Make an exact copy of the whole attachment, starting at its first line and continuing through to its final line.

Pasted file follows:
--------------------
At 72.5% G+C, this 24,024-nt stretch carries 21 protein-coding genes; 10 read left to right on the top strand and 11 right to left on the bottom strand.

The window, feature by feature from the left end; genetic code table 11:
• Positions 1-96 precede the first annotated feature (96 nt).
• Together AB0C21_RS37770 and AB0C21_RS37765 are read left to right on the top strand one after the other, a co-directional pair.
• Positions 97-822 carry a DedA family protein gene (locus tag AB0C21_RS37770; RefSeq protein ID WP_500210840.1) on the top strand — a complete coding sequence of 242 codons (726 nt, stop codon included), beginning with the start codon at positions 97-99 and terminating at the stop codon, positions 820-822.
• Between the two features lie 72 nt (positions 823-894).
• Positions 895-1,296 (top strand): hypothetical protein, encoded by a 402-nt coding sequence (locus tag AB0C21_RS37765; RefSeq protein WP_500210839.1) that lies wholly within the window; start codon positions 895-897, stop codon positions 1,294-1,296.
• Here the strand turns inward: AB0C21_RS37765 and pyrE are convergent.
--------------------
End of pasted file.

At 72.5% G+C, this 24,024-nt stretch carries 21 protein-coding genes; 10 read left to right on the top strand and 11 right to left on the bottom strand.

The window, feature by feature from the left end; genetic code table 11:
• Positions 1-96 precede the first annotated feature (96 nt).
• Together AB0C21_RS37770 and AB0C21_RS37765 are read left to right on the top strand one after the other, a co-directional pair.
• Positions 97-822 carry a DedA family protein gene (locus tag AB0C21_RS37770; RefSeq protein ID WP_500210840.1) on the top strand — a complete coding sequence of 242 codons (726 nt, stop codon included), beginning with the start codon at positions 97-99 and terminating at the stop codon, positions 820-822.
• Between the two features lie 72 nt (positions 823-894).
• Positions 895-1,296 (top strand): hypothetical protein, encoded by a 402-nt coding sequence (locus tag AB0C21_RS37765; RefSeq protein WP_500210839.1) that lies wholly within the window; start codon positions 895-897, stop codon positions 1,294-1,296.
• Here the strand turns inward: AB0C21_RS37765 and pyrE are convergent.